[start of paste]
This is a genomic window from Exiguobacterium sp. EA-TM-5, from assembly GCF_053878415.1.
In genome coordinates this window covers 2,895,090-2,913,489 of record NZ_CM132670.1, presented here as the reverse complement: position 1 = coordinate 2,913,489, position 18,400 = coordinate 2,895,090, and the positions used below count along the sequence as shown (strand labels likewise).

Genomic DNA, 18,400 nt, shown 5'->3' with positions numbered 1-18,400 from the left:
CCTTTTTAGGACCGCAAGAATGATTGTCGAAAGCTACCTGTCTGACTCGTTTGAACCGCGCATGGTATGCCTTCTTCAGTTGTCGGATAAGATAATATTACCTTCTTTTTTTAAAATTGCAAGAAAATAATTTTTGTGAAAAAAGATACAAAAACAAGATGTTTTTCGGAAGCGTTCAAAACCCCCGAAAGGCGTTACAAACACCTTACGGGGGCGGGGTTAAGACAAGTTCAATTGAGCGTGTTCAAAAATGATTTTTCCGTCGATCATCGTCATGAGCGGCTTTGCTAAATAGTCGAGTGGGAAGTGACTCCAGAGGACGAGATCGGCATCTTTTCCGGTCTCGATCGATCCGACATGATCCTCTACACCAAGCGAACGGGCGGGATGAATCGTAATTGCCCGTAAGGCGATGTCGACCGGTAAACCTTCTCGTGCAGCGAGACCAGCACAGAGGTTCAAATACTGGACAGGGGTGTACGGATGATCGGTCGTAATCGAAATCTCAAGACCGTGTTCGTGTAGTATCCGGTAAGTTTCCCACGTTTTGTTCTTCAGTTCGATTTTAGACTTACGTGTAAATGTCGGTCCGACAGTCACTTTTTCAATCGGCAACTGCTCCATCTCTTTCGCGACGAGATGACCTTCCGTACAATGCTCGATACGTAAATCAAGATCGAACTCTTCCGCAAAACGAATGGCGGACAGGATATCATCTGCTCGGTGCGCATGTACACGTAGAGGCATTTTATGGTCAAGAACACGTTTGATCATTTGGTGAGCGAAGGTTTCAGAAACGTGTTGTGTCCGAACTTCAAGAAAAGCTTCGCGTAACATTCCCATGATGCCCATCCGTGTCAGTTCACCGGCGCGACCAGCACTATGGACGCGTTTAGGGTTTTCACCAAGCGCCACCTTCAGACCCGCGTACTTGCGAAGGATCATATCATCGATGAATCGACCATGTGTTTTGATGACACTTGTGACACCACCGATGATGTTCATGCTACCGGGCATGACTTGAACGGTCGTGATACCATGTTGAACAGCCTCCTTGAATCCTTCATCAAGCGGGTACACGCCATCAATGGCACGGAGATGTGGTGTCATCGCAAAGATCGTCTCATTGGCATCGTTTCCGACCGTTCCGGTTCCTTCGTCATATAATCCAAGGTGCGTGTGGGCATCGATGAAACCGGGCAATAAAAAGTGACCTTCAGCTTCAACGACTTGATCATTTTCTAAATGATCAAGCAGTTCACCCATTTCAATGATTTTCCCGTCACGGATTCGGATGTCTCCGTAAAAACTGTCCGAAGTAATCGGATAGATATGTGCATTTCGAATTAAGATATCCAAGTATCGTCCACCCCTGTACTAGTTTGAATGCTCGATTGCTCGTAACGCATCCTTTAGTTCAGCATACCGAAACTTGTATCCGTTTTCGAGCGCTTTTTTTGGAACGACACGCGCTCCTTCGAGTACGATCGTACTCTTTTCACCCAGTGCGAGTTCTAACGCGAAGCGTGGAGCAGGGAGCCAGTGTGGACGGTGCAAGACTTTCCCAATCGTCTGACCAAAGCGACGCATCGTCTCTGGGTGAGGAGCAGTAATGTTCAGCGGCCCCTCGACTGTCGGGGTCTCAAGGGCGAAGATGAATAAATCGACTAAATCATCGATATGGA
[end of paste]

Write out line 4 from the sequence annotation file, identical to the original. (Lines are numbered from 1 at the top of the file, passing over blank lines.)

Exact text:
CCTTTTTAGGACCGCAAGAATGATTGTCGAAAGCTACCTGTCTGACTCGTTTGAACCGCGCATGGTATGCCTTCTTCAGTTGTCGGATAAGATAATATTACCTTCTTTTTTTAAAATTGCAAGAAAATAATTTTTGTGAAAAAAGATACAAAAACAAGATGTTTTTCGGAAGCGTTCAAAACCCCCGAAAGGCGTTACAAACACCTTACGGGGGCGGGGTTAAGACAAGTTCAATTGAGCGTGTTCAAAAATGATTTTTCCGTCGATCATCGTCATGAGCGGCTTTGCTAAATAGTCGAGTGGGAAGTGACTCCAGAGGACGAGATCGGCATCTTTTCCGGTCTCGATCGATCCGACATGATCCTCTACACCAAGCGAACGGGCGGGATGAATCGTAATTGCCCGTAAGGCGATGTCGACCGGTAAACCTTCTCGTGCAGCGAGACCAGCACAGAGGTTCAAATACTGGACAGGGGTGTACGGATGATCGGTCGTAATCGAAATCTCAAGACCGTGTTCGTGTAGTATCCGGTAAGTTTCCCACGTTTTGTTCTTCAGTTCGATTTTAGACTTACGTGTAAATGTCGGTCCGACAGTCACTTTTTCAATCGGCAACTGCTCCATCTCTTTCGCGACGAGATGACCTTCCGTACAATGCTCGATACGTAAATCAAGATCGAACTCTTCCGCAAAACGAATGGCGGACAGGATATCATCTGCTCGGTGCGCATGTACACGTAGAGGCATTTTATGGTCAAGAACACGTTTGATCATTTGGTGAGCGAAGGTTTCAGAAACGTGTTGTGTCCGAACTTCAAGAAAAGCTTCGCGTAACATTCCCATGATGCCCATCCGTGTCAGTTCACCGGCGCGACCAGCACTATGGACGCGTTTAGGGTTTTCACCAAGCGCCACCTTCAGACCCGCGTACTTGCGAAGGATCATATCATCGATGAATCGACCATGTGTTTTGATGACACTTGTGACACCACCGATGATGTTCATGCTACCGGGCATGACTTGAACGGTCGTGATACCATGTTGAACAGCCTCCTTGAATCCTTCATCAAGCGGGTACACGCCATCAATGGCACGGAGATGTGGTGTCATCGCAAAGATCGTCTCATTGGCATCGTTTCCGACCGTTCCGGTTCCTTCGTCATATAATCCAAGGTGCGTGTGGGCATCGATGAAACCGGGCAATAAAAAGTGACCTTCAGCTTCAACGACTTGATCATTTTCTAAATGATCAAGCAGTTCACCCATTTCAATGATTTTCCCGTCACGGATTCGGATGTCTCCGTAAAAACTGTCCGAAGTAATCGGATAGATATGTGCATTTCGAATTAAGATATCCAAGTATCGTCCACCCCTGTACTAGTTTGAATGCTCGATTGCTCGTAACGCATCCTTTAGTTCAGCATACCGAAACTTGTATCCGTTTTCGAGCGCTTTTTTTGGAACGACACGCGCTCCTTCGAGTACGATCGTACTCTTTTCACCCAGTGCGAGTTCTAACGCGAAGCGTGGAGCAGGGAGCCAGTGTGGACGGTGCAAGACTTTCCCAATCGTCTGACCAAAGCGACGCATCGTCTCTGGGTGAGGAGCAGTAATGTTCAGCGGCCCCTCGACTGTCGGGGTCTCAAGGGCGAAGATGAATAAATCGACTAAATCATCGATATGGA